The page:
This error means that there is no
/bin/bash directory inside chroot. Make sure you point it to where
bash (or other shell’s) executable is in
If you have
/mnt/somedir/usr/bin/bash then execute
chroot /mnt/somedir /usr/bin/bash.
Apart from the above, you also need to add
libc directory dependencies, as mentioned in the answer here.
/bin/bash inside chrooted directory, but I didn’t have
/lib64 inside it. The message from
chroot could be more descriptive. “no such file or directory” really means “I can’t run this…”.
/bin/bash depends of course on
libdl etc., you can use
ldd /bin/bash to see which libraries it requires.
- You can
mount -o bindthese directories under
- Or you can copy these libraries to
chroot, if you don’t trust the chrooted env to not corrupt them, like so:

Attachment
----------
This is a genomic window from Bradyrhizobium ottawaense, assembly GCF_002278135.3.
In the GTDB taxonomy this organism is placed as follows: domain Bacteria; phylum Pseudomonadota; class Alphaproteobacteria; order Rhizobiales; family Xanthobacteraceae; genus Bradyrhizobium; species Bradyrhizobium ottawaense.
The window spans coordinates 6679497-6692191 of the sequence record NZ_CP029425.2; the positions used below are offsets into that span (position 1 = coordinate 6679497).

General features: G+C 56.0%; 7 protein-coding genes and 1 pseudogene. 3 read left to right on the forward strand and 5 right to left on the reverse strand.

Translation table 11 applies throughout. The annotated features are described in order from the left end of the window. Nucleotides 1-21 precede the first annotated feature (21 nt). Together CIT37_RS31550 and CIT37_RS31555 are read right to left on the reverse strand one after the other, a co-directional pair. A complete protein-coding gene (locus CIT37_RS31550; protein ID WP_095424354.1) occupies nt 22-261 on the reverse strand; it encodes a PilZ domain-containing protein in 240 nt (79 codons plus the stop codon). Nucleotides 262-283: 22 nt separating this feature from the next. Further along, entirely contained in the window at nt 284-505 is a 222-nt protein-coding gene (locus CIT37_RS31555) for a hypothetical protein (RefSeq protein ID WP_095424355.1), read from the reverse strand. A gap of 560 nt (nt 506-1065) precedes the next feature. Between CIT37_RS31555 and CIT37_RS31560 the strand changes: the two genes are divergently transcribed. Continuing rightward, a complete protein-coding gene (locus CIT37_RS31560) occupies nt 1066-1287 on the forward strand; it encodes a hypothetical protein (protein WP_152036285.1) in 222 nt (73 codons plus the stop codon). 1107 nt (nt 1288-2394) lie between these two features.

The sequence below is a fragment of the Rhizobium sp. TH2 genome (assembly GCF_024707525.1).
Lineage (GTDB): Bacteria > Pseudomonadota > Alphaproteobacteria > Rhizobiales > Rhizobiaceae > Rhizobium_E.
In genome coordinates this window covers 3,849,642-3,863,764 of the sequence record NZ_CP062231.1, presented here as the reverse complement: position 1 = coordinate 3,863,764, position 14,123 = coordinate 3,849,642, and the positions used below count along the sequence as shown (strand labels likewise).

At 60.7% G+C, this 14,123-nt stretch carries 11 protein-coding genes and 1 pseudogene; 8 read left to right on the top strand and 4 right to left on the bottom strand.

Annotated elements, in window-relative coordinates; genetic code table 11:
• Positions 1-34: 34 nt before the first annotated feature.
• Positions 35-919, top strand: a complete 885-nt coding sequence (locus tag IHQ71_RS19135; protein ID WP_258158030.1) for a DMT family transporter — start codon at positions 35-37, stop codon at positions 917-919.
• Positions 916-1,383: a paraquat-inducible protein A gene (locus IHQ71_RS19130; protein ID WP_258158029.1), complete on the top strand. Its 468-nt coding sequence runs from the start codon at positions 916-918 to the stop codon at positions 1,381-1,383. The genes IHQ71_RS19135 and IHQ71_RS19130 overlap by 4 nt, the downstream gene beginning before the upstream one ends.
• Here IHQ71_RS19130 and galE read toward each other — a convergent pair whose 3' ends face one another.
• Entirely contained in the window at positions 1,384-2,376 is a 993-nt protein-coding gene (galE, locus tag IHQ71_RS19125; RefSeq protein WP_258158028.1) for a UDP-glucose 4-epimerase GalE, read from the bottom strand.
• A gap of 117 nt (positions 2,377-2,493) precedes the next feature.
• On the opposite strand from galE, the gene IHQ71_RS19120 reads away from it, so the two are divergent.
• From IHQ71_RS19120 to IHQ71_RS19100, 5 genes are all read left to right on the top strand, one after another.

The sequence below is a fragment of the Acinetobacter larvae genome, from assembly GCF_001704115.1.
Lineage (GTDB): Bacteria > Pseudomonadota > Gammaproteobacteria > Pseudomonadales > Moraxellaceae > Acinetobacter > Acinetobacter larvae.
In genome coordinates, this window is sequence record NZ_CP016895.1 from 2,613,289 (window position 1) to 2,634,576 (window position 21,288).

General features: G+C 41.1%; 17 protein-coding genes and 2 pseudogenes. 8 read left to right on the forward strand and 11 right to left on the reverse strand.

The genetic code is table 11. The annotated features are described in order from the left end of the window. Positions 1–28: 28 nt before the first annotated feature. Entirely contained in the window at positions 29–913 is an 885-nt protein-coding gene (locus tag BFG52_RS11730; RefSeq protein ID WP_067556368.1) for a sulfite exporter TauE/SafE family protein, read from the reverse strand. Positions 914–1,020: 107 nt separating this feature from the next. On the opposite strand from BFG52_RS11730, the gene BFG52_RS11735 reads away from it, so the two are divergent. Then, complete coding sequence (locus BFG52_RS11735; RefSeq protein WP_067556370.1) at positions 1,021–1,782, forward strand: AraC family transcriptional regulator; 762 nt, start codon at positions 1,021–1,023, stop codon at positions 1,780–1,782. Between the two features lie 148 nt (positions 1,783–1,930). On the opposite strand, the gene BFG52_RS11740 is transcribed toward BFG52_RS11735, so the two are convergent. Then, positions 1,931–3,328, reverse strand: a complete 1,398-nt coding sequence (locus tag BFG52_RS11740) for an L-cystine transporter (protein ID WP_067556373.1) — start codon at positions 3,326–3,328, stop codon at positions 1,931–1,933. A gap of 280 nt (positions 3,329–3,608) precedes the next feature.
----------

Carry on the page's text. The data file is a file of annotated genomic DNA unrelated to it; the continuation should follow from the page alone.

cp -a /usr rootfs/ cp -a /lib rootfs/ cp -a /lib64 rootfs/
chroot tries to start the shell that is set in your
$SHELL environment variable by default, but it looks for it in your new root dir, which seems not to contain
/bin/bash, so it cannot start.
You can tell chroot to start another program inside the new root by simply adding it as a parameter:
chroot /your/new/root /bin/foo --options...
Note that the path of the command is interpreted inside your new root, so in this example the called program is in fact in